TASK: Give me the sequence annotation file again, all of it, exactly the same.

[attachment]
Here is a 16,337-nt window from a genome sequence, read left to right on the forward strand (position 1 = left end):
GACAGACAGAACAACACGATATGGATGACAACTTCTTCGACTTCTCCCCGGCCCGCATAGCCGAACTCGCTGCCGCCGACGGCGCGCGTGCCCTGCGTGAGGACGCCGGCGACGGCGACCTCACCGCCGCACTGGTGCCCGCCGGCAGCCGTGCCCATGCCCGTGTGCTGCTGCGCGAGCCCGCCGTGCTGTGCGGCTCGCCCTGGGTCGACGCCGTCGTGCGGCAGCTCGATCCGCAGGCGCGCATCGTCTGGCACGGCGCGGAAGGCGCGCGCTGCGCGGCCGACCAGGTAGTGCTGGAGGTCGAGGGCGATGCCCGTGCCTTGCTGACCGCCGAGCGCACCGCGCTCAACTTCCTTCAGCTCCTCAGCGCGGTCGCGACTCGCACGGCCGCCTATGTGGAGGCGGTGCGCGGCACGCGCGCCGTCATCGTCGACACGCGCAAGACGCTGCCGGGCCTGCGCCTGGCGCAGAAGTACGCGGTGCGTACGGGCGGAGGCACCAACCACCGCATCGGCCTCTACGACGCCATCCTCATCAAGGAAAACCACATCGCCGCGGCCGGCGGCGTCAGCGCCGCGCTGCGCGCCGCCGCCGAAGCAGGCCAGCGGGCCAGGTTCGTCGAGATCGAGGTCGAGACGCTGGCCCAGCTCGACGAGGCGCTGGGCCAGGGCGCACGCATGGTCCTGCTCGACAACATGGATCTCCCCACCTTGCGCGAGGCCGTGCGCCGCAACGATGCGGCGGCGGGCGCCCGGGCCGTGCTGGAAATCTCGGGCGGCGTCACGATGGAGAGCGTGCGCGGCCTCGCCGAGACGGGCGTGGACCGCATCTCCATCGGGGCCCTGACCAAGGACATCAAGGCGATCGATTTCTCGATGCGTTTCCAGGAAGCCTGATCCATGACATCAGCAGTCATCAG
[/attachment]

Here is a 16,337-nt window from a genome sequence, read left to right on the forward strand (position 1 = left end):
GACAGACAGAACAACACGATATGGATGACAACTTCTTCGACTTCTCCCCGGCCCGCATAGCCGAACTCGCTGCCGCCGACGGCGCGCGTGCCCTGCGTGAGGACGCCGGCGACGGCGACCTCACCGCCGCACTGGTGCCCGCCGGCAGCCGTGCCCATGCCCGTGTGCTGCTGCGCGAGCCCGCCGTGCTGTGCGGCTCGCCCTGGGTCGACGCCGTCGTGCGGCAGCTCGATCCGCAGGCGCGCATCGTCTGGCACGGCGCGGAAGGCGCGCGCTGCGCGGCCGACCAGGTAGTGCTGGAGGTCGAGGGCGATGCCCGTGCCTTGCTGACCGCCGAGCGCACCGCGCTCAACTTCCTTCAGCTCCTCAGCGCGGTCGCGACTCGCACGGCCGCCTATGTGGAGGCGGTGCGCGGCACGCGCGCCGTCATCGTCGACACGCGCAAGACGCTGCCGGGCCTGCGCCTGGCGCAGAAGTACGCGGTGCGTACGGGCGGAGGCACCAACCACCGCATCGGCCTCTACGACGCCATCCTCATCAAGGAAAACCACATCGCCGCGGCCGGCGGCGTCAGCGCCGCGCTGCGCGCCGCCGCCGAAGCAGGCCAGCGGGCCAGGTTCGTCGAGATCGAGGTCGAGACGCTGGCCCAGCTCGACGAGGCGCTGGGCCAGGGCGCACGCATGGTCCTGCTCGACAACATGGATCTCCCCACCTTGCGCGAGGCCGTGCGCCGCAACGATGCGGCGGCGGGCGCCCGGGCCGTGCTGGAAATCTCGGGCGGCGTCACGATGGAGAGCGTGCGCGGCCTCGCCGAGACGGGCGTGGACCGCATCTCCATCGGGGCCCTGACCAAGGACATCAAGGCGATCGATTTCTCGATGCGTTTCCAGGAAGCCTGATCCATGACATCAGCAGTCATCAG